Nphet ‘not anticipating’ advising against schools reopening after midterm
Results of ASTI ballot for industrial action over staff safety due at end of week
Nphet says that the data on positivity rates in schools suggested that they are not drivers of infection. Photograph: iStock
The chief medical officer Dr Tony Holohan has said he does not anticipate the National Public Health Emergency Team (Nphet) advising the Government not to reopen schools at the end of the midterm break.
He said Nphet would meet this week for a fuller assessment of the trends of recent days. Dr Holohan was speaking on Tuesday evening after the Department of Health confirmed a further five deaths associated with Covid-19, bringing the total in the State to 1,890. A further 720 cases were confirmed,with four out of the past five days recording fewer than 1,000 new cases.
Dr Heather Burns, deputy chief medical officer, said that the data on positivity rates in schools suggested that they are not drivers of infection. In primary schools, 2.7 per cent of close contacts of confirmed cases are testing positive, she said, and in secondary schools the corresponding rate is 2.1 per cent. In the wider population, 10 per cent of close contacts test positive.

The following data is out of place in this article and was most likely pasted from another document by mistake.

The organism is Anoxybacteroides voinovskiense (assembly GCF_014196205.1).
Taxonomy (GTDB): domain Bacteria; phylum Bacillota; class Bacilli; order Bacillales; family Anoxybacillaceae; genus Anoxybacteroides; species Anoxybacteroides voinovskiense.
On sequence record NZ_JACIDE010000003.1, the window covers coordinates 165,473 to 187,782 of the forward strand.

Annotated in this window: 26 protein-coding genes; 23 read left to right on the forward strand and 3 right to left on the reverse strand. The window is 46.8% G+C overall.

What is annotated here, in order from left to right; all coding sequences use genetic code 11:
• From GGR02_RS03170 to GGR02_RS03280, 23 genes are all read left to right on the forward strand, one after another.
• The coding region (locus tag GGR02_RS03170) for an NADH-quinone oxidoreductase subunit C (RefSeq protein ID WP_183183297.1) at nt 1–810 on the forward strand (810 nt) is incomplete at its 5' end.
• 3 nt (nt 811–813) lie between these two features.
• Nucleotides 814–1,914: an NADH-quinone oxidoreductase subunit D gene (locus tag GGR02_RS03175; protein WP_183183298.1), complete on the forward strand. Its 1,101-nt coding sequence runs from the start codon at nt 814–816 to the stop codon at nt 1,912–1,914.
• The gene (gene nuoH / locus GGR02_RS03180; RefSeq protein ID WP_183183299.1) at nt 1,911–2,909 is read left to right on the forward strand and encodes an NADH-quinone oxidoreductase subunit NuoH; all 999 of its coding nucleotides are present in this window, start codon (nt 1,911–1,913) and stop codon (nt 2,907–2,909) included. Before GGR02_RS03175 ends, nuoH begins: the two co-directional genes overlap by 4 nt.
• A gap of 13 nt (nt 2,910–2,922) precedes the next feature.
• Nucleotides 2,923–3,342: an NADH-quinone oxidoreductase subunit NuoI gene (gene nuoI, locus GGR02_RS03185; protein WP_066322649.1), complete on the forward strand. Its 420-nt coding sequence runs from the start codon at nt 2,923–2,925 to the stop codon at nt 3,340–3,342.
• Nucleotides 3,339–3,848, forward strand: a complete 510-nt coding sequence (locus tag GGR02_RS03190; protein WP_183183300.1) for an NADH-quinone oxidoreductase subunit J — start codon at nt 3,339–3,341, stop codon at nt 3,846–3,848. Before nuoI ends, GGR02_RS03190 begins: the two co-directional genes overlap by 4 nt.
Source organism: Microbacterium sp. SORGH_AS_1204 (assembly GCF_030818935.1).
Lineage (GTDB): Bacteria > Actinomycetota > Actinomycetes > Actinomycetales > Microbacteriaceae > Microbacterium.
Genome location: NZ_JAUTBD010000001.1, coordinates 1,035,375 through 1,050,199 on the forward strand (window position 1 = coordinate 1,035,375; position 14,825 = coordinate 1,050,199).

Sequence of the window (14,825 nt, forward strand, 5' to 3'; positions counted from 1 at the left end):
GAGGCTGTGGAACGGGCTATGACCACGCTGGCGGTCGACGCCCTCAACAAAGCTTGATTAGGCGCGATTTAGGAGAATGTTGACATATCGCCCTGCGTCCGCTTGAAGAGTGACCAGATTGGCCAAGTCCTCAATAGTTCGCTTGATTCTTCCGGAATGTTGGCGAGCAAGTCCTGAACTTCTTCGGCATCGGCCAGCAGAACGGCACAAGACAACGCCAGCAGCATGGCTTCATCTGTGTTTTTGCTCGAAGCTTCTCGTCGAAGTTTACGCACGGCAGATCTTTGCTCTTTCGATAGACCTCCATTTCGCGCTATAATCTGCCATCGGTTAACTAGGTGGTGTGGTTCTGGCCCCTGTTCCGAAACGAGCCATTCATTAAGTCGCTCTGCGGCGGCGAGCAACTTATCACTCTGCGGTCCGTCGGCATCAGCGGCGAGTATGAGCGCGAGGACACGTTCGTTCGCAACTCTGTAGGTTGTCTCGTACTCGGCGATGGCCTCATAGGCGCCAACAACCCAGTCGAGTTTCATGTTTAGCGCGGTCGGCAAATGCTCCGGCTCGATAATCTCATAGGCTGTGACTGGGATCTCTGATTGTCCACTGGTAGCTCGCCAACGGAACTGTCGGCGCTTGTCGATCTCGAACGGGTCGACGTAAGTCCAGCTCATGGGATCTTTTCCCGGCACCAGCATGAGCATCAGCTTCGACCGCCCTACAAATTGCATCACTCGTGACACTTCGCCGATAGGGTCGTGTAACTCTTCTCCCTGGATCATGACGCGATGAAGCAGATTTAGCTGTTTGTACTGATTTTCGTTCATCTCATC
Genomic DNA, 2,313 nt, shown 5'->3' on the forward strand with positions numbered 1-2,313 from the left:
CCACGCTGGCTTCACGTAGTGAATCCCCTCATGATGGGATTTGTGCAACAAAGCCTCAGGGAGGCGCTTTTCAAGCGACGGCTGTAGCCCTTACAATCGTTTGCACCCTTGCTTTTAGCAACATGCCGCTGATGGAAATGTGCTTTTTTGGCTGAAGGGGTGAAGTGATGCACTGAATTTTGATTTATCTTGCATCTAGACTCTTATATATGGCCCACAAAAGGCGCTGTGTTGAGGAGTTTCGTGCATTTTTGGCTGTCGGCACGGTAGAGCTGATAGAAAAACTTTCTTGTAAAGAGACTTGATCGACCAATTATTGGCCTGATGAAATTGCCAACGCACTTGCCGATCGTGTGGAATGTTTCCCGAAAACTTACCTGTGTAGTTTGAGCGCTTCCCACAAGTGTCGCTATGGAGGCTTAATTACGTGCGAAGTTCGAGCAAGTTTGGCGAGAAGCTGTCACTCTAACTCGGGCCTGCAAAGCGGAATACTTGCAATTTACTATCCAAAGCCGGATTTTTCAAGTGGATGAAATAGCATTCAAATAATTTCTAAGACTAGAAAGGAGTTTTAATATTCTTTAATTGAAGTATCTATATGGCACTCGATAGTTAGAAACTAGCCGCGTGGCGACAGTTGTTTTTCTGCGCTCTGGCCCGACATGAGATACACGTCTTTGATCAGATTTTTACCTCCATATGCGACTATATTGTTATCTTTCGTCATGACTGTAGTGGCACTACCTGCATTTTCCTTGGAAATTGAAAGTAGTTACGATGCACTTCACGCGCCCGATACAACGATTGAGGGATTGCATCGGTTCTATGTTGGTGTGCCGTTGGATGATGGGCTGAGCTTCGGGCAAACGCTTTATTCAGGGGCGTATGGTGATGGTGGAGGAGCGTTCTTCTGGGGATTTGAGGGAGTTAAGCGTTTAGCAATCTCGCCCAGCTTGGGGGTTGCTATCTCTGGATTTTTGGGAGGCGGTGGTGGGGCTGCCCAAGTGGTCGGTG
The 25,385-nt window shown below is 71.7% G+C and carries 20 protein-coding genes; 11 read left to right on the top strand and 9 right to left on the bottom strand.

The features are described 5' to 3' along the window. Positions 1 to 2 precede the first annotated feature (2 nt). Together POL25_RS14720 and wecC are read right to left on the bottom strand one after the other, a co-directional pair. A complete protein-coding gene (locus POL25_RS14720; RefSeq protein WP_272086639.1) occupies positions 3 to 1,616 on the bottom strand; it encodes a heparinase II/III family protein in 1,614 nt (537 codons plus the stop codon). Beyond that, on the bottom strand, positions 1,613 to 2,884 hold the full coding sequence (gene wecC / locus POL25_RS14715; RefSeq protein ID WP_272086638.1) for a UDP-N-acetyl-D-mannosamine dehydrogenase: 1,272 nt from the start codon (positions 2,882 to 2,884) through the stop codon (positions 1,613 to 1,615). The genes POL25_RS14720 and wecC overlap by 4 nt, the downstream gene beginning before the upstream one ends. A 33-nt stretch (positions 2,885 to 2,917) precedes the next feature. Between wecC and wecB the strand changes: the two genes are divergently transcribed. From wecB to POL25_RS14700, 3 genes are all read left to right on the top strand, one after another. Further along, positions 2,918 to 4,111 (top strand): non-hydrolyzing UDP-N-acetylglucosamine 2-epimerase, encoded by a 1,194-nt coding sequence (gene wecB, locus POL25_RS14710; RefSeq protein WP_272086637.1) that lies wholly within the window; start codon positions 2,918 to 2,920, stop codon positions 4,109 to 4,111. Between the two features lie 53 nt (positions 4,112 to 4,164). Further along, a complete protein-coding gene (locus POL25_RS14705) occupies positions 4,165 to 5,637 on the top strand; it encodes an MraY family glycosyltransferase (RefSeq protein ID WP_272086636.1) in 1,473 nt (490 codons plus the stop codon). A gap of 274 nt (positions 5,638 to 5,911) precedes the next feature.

She said this was “reassuring” and added that there has been “considerable buy-in in terms of implementing public health guidelines and keeping schools a safe environment for our students”.
Meanwhile, the Association of Secondary Teachers Ireland (ASTI) is due to receive the results of a ballot for industrial action over concerns it has over the safety of staff Wednesday afternoon.
The ASTI has raised concerns over testing and tracing turnaround times and “inconsistencies” over the definition of close contacts in schools.
The union said schools are facing staff shortages while teachers are required to self-isolate while awaiting Covid-19 test results. In some cases, schools were missing up to 10 teachers who were absent while waiting for test results, ASTI president Ann Piggott said.
The contract tracing system in schools needed to be much faster, as there are current delays of up to a week for close contacts of positive cases to be identified in some cases, she said.